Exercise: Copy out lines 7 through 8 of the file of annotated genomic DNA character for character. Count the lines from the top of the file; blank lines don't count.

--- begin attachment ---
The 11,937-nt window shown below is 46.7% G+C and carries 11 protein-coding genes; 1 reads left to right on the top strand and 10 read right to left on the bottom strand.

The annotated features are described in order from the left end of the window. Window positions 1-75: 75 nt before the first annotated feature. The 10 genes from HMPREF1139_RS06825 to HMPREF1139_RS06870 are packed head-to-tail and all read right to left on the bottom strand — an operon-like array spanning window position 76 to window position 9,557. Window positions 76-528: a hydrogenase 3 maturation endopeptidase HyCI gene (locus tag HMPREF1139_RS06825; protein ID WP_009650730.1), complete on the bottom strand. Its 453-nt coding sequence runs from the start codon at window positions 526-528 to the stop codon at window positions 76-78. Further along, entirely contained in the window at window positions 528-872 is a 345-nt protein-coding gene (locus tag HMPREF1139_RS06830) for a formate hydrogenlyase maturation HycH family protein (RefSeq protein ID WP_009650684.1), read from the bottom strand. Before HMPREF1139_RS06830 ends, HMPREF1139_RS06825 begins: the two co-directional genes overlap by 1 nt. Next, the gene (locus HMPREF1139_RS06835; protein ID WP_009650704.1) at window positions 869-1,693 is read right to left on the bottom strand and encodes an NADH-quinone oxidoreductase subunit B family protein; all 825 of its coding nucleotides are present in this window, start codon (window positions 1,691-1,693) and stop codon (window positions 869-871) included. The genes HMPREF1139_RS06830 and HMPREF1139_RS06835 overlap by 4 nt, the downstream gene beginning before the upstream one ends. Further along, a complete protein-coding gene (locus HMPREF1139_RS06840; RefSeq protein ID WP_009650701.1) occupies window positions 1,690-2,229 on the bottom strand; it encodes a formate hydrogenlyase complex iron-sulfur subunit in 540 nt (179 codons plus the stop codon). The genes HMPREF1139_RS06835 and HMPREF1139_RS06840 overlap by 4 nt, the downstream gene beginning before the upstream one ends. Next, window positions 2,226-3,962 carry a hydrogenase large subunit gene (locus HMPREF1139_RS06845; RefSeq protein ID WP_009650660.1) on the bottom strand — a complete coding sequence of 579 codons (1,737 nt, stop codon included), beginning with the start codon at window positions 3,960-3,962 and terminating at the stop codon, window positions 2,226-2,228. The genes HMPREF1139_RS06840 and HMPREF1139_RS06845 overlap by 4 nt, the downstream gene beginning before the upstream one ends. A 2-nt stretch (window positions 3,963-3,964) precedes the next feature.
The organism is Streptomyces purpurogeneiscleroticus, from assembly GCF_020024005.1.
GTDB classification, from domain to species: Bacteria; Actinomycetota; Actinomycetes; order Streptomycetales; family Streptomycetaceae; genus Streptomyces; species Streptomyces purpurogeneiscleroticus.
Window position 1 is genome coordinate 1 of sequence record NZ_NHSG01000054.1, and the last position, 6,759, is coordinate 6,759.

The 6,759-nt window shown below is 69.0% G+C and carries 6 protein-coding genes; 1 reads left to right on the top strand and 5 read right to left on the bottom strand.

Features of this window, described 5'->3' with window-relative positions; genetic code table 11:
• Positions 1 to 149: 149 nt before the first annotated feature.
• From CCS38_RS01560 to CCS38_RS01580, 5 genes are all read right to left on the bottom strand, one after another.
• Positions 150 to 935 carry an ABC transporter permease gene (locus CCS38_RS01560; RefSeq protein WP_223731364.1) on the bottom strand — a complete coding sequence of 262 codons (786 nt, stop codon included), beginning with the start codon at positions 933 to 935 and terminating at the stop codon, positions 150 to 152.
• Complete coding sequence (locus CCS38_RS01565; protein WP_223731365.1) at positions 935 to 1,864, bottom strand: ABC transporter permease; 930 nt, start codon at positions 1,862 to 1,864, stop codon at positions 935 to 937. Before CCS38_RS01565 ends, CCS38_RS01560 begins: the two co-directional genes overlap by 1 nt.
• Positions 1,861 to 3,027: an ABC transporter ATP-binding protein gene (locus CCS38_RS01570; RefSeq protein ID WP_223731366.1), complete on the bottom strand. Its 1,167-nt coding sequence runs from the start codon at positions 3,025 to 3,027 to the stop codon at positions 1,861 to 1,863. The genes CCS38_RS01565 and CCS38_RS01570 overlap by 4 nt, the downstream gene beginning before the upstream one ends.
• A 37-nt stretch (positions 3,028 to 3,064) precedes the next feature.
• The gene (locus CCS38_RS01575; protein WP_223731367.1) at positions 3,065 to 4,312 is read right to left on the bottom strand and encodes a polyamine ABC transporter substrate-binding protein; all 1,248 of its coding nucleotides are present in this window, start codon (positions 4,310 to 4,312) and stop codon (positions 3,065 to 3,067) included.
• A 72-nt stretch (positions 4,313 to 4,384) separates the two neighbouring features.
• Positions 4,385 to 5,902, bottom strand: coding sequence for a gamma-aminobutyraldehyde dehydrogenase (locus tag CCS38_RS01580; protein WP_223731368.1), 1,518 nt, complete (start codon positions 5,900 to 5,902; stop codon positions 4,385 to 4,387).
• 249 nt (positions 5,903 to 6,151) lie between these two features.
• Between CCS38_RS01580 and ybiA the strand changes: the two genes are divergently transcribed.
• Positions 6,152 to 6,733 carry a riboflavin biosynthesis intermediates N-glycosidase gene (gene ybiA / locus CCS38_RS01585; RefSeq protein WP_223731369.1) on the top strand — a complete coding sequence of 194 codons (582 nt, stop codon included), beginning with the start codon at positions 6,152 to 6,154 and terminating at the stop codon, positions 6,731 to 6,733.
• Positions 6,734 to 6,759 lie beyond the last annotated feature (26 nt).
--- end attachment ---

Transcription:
Features of this window, described 5'->3' with window-relative positions; genetic code table 11:
• Positions 1 to 149: 149 nt before the first annotated feature.